The next day, news outlets cleverly recycled a February-13th-news that was largely overlooked: the Buddha of the 370-year-old Great Pavilion of Guan-yin in Tainan called off their annual feast typically attended by 2 to 3 thousand believers. The Buddha made this decision through the means of an oracle device known as “wooden-block-casting.” Normally, there are four kinds of patterns, with two patterns leading to further casting and the other two meaning “yes.” The logic is to provide a series of statements to better approach the divine will. When the temple managers asked Buddha about the total number of participants who would attend the festival, an hour of block-casting passed without any conclusive answer. Then, the managers changed the question to “is the feast to be cancelled?” As soon as they switched the statement, Buddha replied “yes” by three consecutive divine patterns. This amazing event recycled on February 25th gave people a sense of reassurance. From then on, there was an atmosphere in the air, a feeling that it was “officially” okay to cancel religious festivals.
As usual, rationalist critics often devalue wooden-blocks-casting as merely human manipulation. A closer look at the actual practices, however, would reveal more nuances to it. True, in an unlimited number of random castings, half of the results would be the patterns that allow practitioners to re-cast, which makes the chance of an affirmative answer eventually larger than ½ and increasingly approaching ⅔. In other words, the rationalists say, all you need is to ask the deity what you want the most, and you will have a 67% chance to get a yes. Well, in reality, block-casting does not work that way. When the issue at stake is highly controversial or when the community is divided, multiple-choice statements must be presented one by one before the deity. Is it A? Is it B? Or is it C? All the contradictory statements have equal statistical status.
This is not to say that there is never human manipulation in oracles. In fact, believers and practitioners themselves often differentiate more authentic ones from fake ones. Sometimes multiple practitioners are put to work in order to avoid fraud. Perhaps it is precisely because people know too well that the oracle is too difficult to manipulate that the Great Pavilion of Guan-yin was the only temple that tackled the issue with divination this time. The rest of the temples around the country simply followed their lead to cancel their festivals by achieving consensus among board members and reporting to the deities. As the tide of cancelations rose, Jenn Lann Temple finally gave in on February 27th. The pilgrimage was postponed.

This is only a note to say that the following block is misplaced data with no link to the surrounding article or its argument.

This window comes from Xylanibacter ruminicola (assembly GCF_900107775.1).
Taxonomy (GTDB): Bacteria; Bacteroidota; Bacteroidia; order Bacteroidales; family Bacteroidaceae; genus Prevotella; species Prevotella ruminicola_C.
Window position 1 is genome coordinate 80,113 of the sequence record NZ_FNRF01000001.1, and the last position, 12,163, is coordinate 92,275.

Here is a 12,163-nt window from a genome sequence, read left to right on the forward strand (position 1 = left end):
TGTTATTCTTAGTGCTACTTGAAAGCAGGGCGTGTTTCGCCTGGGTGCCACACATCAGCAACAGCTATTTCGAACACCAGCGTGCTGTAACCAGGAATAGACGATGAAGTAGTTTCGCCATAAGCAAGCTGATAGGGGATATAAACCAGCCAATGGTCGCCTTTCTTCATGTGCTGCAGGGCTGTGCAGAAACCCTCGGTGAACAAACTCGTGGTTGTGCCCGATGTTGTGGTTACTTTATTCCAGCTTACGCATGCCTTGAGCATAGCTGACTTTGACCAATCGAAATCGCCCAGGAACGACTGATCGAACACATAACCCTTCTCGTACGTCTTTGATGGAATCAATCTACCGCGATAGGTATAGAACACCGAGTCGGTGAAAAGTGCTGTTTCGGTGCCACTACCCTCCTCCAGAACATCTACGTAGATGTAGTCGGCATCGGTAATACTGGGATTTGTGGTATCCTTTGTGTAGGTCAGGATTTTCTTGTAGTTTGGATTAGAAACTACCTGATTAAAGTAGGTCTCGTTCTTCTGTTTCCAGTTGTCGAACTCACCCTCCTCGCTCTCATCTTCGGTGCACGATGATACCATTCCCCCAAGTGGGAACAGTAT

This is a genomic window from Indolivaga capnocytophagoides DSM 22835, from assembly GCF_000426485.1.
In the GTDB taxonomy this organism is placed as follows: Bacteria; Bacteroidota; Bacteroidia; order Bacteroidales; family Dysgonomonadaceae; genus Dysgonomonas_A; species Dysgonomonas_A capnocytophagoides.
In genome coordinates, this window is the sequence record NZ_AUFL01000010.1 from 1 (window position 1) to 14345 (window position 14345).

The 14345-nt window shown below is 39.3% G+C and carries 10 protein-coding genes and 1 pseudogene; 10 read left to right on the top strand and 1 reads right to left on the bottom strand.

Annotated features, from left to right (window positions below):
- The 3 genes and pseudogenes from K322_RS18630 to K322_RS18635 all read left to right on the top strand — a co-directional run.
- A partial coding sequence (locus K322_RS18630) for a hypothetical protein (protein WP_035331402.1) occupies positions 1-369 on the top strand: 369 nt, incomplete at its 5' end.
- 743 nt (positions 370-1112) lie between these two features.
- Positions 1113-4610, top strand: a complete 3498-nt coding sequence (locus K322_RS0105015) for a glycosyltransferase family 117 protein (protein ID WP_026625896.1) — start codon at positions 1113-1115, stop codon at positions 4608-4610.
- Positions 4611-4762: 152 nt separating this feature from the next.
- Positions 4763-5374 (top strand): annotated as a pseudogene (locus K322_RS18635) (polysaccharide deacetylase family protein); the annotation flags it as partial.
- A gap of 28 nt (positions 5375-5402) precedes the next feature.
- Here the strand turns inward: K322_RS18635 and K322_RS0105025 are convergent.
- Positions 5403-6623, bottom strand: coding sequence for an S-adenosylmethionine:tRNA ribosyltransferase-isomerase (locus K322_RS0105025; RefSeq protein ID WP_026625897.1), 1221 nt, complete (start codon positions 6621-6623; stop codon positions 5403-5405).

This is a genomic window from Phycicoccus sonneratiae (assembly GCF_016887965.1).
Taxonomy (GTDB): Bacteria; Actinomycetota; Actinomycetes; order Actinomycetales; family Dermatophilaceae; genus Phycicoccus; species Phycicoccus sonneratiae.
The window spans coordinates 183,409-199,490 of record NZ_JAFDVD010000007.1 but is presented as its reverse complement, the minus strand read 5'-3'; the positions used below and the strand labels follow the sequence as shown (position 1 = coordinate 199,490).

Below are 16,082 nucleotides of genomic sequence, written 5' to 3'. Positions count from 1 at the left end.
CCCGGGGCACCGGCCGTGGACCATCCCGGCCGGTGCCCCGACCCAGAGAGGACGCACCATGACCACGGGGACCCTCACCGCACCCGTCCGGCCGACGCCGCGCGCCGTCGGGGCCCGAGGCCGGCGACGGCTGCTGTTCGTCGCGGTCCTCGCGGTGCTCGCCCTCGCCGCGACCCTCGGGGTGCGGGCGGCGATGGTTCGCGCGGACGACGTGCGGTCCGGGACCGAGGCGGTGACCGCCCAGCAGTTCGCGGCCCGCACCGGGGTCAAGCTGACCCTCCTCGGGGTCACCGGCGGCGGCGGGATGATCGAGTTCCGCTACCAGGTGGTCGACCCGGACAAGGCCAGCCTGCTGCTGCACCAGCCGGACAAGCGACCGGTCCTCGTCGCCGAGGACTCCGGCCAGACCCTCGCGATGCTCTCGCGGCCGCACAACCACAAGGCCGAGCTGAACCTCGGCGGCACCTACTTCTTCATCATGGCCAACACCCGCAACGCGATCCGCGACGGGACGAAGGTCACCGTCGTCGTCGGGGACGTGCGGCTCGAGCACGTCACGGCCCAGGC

For me, “Mazu (and other deities) would understand” amounts to a concept of “gods of democracy.” This is not the first time that the gods in Taiwan have been associated with democracy. Legendary examples include Mazu’s role in the Anti-DuPon campaign in Lugang (1985), the anti-nuclear Mazu in Gong-Liao (1989), and the anti-Fifth Refinery protests with Pó-seng tāi-tè in Houjing (1988). More recently, there was the anti-wind turbine protest in Yuanli (2012-2014), with its much lesser-known oracles playing critical roles in determining the protests’ course.
But none of these past manifestations of “gods of democracy” has ever been elevated to the national level like this time. In fact, the nation-wide voluntary civic movements for cancelling religious gatherings amounted to a kind of “spiritual epidemic prevention.” This remarkable collaboration between civil society and deities may reinvigorate the already rich literature on Han folklore religion and social protests. Indeed, their deities may challenge pre-existing social orders, rather than simply reflecting the imperial bureaucracy. We may say that the gods of democracy represent an actor-network, in which everything, including non-human things and beings, has agency. Here, gods are beings with a powerful agency that motivate people to take actions.
From local perspectives, divination is highly unstable and often frustrates practitioners. As in many other places, the whole point of oracles in Taiwan is not fate, as readers may assume. Rather, divination urges people to avoid disasters and take actions to make changes so that evil can be overcome.
Scientific epidemic prevention measures are essential and critical, but sometimes not enough. As demonstrated in Taiwan’s experience of 2020, other than an alert government, it takes a civil society and divine deities. After all, to prevent an epidemic literally requires human bodies to work together. The question is: what makes us work together? It could be democracy for some, and divination for others. Sometimes, it is both.
En-Chieh Chao is a cultural anthropologist holding her Ph.D. from Boston University, currently Associate Professor of Sociology Department at National Sun Yat-sen University in Taiwan. She is the author of Entangled Pieties: Muslim-Christian Relations and Gendered Socialities in Java, Indonesia (Palgrave Macmillan 2017).